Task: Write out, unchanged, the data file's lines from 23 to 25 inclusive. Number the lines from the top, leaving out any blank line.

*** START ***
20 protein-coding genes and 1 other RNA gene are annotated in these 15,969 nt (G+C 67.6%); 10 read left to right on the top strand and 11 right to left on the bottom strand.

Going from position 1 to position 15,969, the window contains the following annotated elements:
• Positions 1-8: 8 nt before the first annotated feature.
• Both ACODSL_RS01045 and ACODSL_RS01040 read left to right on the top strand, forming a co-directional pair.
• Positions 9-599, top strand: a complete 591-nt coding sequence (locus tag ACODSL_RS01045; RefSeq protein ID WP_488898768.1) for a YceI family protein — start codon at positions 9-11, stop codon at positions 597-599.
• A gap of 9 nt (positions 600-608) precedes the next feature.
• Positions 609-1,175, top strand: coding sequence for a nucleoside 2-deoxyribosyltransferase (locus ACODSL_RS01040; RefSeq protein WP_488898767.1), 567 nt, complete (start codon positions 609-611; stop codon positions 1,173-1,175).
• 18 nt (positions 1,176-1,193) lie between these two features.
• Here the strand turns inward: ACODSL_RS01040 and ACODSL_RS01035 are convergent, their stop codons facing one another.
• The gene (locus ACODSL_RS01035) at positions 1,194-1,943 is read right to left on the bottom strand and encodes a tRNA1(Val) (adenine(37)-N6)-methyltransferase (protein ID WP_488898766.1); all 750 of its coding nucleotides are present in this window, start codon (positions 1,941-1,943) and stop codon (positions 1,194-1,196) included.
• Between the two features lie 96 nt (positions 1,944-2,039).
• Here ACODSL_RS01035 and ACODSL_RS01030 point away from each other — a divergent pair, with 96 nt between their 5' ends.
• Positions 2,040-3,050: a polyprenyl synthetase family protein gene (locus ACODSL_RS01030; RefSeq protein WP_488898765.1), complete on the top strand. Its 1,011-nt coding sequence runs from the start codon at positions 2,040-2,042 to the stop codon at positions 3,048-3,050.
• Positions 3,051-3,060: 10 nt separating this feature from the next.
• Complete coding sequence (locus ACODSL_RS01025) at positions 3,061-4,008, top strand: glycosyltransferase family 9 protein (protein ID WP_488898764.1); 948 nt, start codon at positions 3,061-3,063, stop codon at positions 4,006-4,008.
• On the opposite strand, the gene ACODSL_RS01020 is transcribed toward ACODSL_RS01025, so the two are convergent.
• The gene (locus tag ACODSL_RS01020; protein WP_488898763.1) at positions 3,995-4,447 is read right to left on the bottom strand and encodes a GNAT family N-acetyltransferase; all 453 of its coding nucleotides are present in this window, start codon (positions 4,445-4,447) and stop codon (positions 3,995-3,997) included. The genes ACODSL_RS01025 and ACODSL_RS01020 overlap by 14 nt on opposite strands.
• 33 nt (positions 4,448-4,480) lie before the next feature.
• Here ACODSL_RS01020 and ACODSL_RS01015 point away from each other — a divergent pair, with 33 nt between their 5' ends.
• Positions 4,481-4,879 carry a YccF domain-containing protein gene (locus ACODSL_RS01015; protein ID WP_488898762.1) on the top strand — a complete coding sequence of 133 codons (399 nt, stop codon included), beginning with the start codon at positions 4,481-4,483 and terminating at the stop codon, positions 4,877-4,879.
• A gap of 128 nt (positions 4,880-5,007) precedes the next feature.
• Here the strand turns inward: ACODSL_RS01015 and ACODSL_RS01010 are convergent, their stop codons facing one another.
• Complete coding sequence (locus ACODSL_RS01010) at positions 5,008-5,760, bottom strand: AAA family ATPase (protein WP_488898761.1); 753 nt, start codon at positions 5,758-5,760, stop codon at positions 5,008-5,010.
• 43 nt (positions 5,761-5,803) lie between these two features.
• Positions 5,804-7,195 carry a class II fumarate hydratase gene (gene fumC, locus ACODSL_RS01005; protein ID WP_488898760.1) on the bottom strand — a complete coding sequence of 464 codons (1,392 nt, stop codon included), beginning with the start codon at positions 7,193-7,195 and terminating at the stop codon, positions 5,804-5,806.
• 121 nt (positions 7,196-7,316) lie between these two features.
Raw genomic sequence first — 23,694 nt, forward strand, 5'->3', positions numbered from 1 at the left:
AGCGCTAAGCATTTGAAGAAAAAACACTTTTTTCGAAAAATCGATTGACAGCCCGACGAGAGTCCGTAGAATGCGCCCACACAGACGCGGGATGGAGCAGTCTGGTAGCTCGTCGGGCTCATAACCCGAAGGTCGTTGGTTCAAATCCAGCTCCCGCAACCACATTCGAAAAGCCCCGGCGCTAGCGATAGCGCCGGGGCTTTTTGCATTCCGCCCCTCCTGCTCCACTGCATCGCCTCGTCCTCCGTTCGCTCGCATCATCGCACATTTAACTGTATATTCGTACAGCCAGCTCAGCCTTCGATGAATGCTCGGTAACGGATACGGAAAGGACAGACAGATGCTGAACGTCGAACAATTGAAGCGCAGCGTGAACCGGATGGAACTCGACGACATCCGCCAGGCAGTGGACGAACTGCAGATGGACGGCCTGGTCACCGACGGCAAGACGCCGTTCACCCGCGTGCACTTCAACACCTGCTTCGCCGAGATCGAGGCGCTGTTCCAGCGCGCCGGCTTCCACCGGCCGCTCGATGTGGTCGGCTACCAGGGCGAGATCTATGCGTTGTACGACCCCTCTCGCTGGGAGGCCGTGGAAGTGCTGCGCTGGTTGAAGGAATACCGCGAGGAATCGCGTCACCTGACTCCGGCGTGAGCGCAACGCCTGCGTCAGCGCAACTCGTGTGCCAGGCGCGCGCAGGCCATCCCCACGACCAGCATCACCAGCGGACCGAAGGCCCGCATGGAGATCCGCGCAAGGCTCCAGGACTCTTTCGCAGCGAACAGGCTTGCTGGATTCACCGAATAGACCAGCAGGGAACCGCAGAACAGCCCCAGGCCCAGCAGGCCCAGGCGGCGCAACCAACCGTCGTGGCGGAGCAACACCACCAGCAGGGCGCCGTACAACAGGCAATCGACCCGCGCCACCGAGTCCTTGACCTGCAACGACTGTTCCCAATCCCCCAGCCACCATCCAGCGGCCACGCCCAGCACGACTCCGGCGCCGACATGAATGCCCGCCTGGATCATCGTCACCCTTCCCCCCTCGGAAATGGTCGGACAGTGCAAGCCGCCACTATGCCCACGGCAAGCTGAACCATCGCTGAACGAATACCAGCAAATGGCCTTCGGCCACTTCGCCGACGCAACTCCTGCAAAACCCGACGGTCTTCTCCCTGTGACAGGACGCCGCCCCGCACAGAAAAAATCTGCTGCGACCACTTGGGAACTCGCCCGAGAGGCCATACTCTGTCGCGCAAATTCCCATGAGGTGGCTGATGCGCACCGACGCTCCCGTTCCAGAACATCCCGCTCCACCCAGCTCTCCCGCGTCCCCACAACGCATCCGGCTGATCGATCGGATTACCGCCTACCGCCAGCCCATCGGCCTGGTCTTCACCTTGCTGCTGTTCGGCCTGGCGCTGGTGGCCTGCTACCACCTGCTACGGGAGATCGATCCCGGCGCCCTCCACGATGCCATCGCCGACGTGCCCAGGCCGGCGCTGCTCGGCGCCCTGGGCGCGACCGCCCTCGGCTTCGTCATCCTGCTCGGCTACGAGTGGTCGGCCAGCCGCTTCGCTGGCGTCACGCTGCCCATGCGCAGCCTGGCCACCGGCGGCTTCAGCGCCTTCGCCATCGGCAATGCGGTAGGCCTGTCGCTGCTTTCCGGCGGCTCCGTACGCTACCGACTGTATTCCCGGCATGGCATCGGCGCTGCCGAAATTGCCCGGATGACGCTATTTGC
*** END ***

• Complete coding sequence (locus ACODSL_RS01010) at positions 5,008-5,760, bottom strand: AAA family ATPase (protein WP_488898761.1); 753 nt, start codon at positions 5,758-5,760, stop codon at positions 5,008-5,010.
• 43 nt (positions 5,761-5,803) lie between these two features.
• Positions 5,804-7,195 carry a class II fumarate hydratase gene (gene fumC, locus ACODSL_RS01005; protein ID WP_488898760.1) on the bottom strand — a complete coding sequence of 464 codons (1,392 nt, stop codon included), beginning with the start codon at positions 7,193-7,195 and terminating at the stop codon, positions 5,804-5,806.